Intense white light, followed by a gigantic clap of thunder, jerked him awake. The whole sky to the right was lit up by forked lightning. It faded, everything except the cars’ headlights turned black before second, third and fourth streaks of lightning cut across the sky. The thunder was now a constant rumble with the noise and light becoming instantaneous.
Mac growled and the baby cried. Lisa tried to pacify the little fellow while Nick patted the dog. Both looked scared.
“It’s close,” Jacey gasped as she changed gear and the back wheels spun. The car lurched, hit hard surface and almost collided with the inside cliff as Jacey fought the steering.
“It’s aimed at us,” Lisa screamed. ” I knew it!”
Travis turned. “Knew what, Lisa?”
“It’s alive and is helping the androids.”
Another flash of lightning lit up everything and two cracks of sound interrupted their conversation. An earthquake shook the road, the cliff behind them erupted in an explosion of cascading rocks and the thunder boomed.
“Travis!” Jacey screamed as she braked too hard and the back wheels skidded. She managed to stop the movement just as a second streak of lightning hit the ground where the car just been.
The front car had also gone into a skid but Kevin managed to correct it at the corner and disappeared around it. Jacey changed down and actually accelerated a little, the back wheels spun out but she knew what she was doing. The car was now into the corner, the red taillights ahead showed the way ahead and she was safely around.
Lightning flashed from around the bend behind them and the thunder took slightly longer to reach his ears.
“How’s everyone?” Jacey screamed.
“Fine!” Travis yelled. “You concentrate on your driving.”
The front car went around another sharp left bend and they followed. Ahead and lit up in the headlight beams was a long curved section with the next bend out of sight; that was before the next flash of lightning lit up the area to show a right turn ahead and what looked like a headland further ahead on.
“The lightning’s looking for us,” Lisa cried out. “It needs to line up before a bolt is sent out!”
“Signal Kevin to brake!” Ned said in a loud but amazingly calm voice.
Jacey never hesitated. She flicked the lights three times in the prearranged signal. The black Jaguar’s brake lights went on while Jacey also braked and brought the car to a halt in an abrupt but well controlled movement. Lightning stuck the cliff mere metres ahead. Travis felt his whole body shake and a chill went up his back. If they had not braked!
“Thanks Lisa,” he cried. “You are right!”
He swung around and reached out to squeeze her hand. It was clammy and trembled in his but he eyes were determined.
Meanwhile Jacey drove forward. They reached the bend, almost bounced around and, a few moments later reached the headland where there was an almost complete three hundred and sixty degree turn and a dip down the far side. They had reached the top!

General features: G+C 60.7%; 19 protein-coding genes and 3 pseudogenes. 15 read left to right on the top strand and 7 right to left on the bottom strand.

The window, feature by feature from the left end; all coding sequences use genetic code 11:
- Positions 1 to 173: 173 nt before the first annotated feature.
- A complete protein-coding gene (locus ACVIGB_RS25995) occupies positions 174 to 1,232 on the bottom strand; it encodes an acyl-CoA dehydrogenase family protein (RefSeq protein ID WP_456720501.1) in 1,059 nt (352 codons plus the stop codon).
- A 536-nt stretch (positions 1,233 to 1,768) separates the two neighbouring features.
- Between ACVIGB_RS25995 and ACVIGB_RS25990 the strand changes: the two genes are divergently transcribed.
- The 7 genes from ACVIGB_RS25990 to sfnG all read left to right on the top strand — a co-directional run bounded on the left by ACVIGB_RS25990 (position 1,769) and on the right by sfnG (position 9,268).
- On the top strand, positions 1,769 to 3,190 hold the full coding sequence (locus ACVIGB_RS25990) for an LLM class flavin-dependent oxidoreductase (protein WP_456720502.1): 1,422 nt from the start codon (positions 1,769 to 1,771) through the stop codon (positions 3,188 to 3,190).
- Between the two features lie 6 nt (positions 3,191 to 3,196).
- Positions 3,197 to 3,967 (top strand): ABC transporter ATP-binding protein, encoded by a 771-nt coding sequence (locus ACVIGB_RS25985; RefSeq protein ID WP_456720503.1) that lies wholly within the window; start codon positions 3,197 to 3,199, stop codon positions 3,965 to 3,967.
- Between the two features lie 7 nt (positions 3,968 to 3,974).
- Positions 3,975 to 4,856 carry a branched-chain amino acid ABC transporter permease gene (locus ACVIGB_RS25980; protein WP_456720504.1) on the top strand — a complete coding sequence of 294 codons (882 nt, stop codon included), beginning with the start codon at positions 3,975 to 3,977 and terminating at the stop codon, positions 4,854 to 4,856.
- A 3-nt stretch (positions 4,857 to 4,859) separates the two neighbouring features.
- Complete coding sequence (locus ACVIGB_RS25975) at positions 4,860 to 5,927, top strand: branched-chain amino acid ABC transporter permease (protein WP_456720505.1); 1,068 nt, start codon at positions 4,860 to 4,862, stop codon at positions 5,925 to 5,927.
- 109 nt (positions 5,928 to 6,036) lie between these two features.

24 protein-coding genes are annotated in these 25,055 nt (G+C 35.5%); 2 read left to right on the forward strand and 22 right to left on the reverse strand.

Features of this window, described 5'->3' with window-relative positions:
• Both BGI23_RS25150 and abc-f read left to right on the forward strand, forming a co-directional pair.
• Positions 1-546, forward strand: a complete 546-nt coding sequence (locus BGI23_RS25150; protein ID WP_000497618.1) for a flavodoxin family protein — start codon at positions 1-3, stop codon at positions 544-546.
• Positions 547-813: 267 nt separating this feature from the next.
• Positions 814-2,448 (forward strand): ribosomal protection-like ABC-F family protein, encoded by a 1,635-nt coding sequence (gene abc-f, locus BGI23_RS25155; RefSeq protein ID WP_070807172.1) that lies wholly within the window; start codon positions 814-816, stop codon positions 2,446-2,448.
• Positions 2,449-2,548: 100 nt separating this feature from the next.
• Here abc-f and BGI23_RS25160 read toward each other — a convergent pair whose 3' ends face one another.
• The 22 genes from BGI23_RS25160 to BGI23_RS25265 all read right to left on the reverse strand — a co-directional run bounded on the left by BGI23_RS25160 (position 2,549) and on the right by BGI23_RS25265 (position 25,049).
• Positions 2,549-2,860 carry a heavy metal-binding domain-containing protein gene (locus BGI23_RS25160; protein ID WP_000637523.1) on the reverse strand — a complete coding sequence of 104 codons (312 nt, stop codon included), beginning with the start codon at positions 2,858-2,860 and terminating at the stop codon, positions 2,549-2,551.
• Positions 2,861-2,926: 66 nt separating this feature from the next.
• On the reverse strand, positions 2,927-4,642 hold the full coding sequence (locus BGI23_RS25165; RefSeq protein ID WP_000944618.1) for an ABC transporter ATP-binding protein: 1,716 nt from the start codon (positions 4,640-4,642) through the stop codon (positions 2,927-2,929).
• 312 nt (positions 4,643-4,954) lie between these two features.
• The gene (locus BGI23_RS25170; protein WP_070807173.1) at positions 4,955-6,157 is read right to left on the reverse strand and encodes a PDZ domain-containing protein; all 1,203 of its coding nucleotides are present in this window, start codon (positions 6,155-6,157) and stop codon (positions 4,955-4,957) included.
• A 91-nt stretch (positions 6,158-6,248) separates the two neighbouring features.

“Look behind!” Lisa shouted.
Travis did. The whole sky was lit with yet another streak of lightning. This one was, however, different. It seemed to flash across the sky rather than towards land. Above it, all was white. A fog had gathered and before his eyes, dropped like a curtain onto the lightning, which flickered and buckled before moving around in a spiral. He had never seen lightning act like this before. The fog, also behaved strangely. It stopped, retreated like a giant wave after it had broken, seemed to gather density before it plunged back into the spiral of lightning. There was a sort of hissing scream rather than thunder and the lightning shattered into a million sparks that dropped over the valley below.
The sky turned a foggy grey.
On impulse, Travis turned on the radio. An exhausted voice filled the car.
“You were right, Lisa,” Questa gasped, “I should not have treated you like children. Yes, there was more. Like humankind, my species have their terrorists and traitors. Some are working for the androids.” There was a lapse in the conversation and Travis was sure that Questa was trying to control her emotions. “I’ve never killed anyone before,” she sobbed. “I always thought our kind was too advanced to behave in that primitive way but it was necessary, my friends. If I had not acted you would have all been killed by the lightning.”
“Thank you,” Travis whispered. “But are you hurt?”
“Only my dignity,” Questa replied. “I have seen how you care and love each other and I envy you. Our kind have attempted to eliminate all extremes of emotion but this includes love, I am afraid.”
“We love you, Questa,” Lisa sobbed. “We all love you and everything you have done for us. Without love, life is valueless.”
Tears rolled down her cheeks as she cuddled Bertie, squeezed Nick’s hand and rubbed a knee against Mac lying beneath her legs.